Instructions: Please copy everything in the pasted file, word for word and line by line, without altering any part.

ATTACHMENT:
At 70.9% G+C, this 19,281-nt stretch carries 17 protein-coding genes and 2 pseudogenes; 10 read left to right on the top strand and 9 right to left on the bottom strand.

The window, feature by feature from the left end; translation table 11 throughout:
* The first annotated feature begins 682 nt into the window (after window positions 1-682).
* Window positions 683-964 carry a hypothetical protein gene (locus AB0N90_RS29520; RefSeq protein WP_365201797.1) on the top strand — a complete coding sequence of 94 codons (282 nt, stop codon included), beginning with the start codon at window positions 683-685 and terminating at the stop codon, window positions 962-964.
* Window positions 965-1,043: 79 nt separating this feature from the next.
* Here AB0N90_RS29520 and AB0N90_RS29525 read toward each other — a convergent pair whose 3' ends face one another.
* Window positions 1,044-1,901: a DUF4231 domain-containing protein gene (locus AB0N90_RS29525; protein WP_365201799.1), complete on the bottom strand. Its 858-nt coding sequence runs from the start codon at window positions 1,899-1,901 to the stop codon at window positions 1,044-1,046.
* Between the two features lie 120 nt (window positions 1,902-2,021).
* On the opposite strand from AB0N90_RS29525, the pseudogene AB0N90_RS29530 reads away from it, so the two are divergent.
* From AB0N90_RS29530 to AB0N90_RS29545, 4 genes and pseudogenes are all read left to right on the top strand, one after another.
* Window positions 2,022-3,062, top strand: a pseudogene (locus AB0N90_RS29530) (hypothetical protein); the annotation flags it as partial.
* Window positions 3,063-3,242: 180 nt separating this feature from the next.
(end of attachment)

At 70.9% G+C, this 19,281-nt stretch carries 17 protein-coding genes and 2 pseudogenes; 10 read left to right on the top strand and 9 right to left on the bottom strand.

The window, feature by feature from the left end; translation table 11 throughout:
* The first annotated feature begins 682 nt into the window (after window positions 1-682).
* Window positions 683-964 carry a hypothetical protein gene (locus AB0N90_RS29520; RefSeq protein WP_365201797.1) on the top strand — a complete coding sequence of 94 codons (282 nt, stop codon included), beginning with the start codon at window positions 683-685 and terminating at the stop codon, window positions 962-964.
* Window positions 965-1,043: 79 nt separating this feature from the next.
* Here AB0N90_RS29520 and AB0N90_RS29525 read toward each other — a convergent pair whose 3' ends face one another.
* Window positions 1,044-1,901: a DUF4231 domain-containing protein gene (locus AB0N90_RS29525; protein WP_365201799.1), complete on the bottom strand. Its 858-nt coding sequence runs from the start codon at window positions 1,899-1,901 to the stop codon at window positions 1,044-1,046.
* Between the two features lie 120 nt (window positions 1,902-2,021).
* On the opposite strand from AB0N90_RS29525, the pseudogene AB0N90_RS29530 reads away from it, so the two are divergent.
* From AB0N90_RS29530 to AB0N90_RS29545, 4 genes and pseudogenes are all read left to right on the top strand, one after another.
* Window positions 2,022-3,062, top strand: a pseudogene (locus AB0N90_RS29530) (hypothetical protein); the annotation flags it as partial.
* Window positions 3,063-3,242: 180 nt separating this feature from the next.